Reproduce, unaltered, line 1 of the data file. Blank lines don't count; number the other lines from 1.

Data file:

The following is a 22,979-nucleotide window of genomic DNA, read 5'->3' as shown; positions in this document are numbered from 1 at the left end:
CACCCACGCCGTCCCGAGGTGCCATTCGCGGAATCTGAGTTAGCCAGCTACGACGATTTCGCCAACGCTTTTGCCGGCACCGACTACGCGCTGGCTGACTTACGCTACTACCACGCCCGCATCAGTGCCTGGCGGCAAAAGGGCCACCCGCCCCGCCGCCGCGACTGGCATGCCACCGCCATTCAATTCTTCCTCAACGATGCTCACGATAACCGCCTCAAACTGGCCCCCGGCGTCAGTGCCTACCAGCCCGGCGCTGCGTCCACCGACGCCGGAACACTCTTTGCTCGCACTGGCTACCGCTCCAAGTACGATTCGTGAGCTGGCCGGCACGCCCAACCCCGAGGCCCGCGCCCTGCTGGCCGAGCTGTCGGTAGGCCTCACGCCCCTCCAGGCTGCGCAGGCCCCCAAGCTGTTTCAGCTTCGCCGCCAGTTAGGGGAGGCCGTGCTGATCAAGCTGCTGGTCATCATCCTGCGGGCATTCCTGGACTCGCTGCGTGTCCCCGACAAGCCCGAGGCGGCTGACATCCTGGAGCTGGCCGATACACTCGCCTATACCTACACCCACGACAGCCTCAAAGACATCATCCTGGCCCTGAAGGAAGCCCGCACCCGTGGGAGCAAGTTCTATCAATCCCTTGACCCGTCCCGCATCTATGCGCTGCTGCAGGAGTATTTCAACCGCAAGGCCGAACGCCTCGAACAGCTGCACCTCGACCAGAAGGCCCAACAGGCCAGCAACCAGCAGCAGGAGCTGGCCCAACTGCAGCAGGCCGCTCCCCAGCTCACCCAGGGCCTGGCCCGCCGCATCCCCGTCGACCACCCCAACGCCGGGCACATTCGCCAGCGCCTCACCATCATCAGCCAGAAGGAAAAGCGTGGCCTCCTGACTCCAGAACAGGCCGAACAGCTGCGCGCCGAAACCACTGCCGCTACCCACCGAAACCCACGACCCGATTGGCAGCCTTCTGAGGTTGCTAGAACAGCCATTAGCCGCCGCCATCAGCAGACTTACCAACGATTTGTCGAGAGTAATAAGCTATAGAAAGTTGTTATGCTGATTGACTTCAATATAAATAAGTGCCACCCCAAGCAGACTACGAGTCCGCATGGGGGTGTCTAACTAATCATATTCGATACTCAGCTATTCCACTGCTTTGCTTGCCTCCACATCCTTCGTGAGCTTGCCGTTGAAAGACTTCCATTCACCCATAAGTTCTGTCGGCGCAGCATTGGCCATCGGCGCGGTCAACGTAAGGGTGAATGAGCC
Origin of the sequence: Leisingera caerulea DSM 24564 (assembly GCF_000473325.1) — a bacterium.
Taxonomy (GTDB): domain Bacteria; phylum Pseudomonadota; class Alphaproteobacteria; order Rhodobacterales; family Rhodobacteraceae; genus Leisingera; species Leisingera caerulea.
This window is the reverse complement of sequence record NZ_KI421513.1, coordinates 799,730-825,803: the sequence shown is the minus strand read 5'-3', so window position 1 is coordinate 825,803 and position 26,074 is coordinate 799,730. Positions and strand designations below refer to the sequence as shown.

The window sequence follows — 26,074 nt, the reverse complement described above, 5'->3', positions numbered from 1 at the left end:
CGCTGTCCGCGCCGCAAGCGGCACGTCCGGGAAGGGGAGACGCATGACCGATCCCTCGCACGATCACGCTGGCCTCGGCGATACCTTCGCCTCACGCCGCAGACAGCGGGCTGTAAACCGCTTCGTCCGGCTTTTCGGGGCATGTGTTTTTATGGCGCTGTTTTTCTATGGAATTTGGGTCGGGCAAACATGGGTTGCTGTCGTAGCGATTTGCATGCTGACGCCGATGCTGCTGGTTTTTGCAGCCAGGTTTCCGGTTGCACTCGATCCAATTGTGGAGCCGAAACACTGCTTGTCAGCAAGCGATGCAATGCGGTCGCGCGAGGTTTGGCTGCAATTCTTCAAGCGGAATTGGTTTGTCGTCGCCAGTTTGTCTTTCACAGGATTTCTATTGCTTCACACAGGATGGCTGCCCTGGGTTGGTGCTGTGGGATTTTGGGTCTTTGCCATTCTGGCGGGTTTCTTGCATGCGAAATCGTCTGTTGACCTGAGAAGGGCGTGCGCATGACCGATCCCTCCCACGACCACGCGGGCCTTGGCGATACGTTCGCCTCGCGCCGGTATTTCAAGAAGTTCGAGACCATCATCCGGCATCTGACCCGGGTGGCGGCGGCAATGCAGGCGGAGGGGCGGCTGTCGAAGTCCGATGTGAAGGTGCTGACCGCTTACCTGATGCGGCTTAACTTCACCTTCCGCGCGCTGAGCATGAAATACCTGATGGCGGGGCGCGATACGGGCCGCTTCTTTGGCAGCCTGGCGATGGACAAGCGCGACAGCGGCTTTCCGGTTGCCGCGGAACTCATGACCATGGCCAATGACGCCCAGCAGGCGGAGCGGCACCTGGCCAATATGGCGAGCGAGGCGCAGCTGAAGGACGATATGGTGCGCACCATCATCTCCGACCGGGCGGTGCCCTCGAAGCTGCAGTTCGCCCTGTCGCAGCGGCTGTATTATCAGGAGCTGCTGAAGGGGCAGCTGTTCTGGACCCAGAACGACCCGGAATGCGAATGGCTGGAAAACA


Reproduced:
The following is a 22,979-nucleotide window of genomic DNA, read 5'->3' as shown; positions in this document are numbered from 1 at the left end: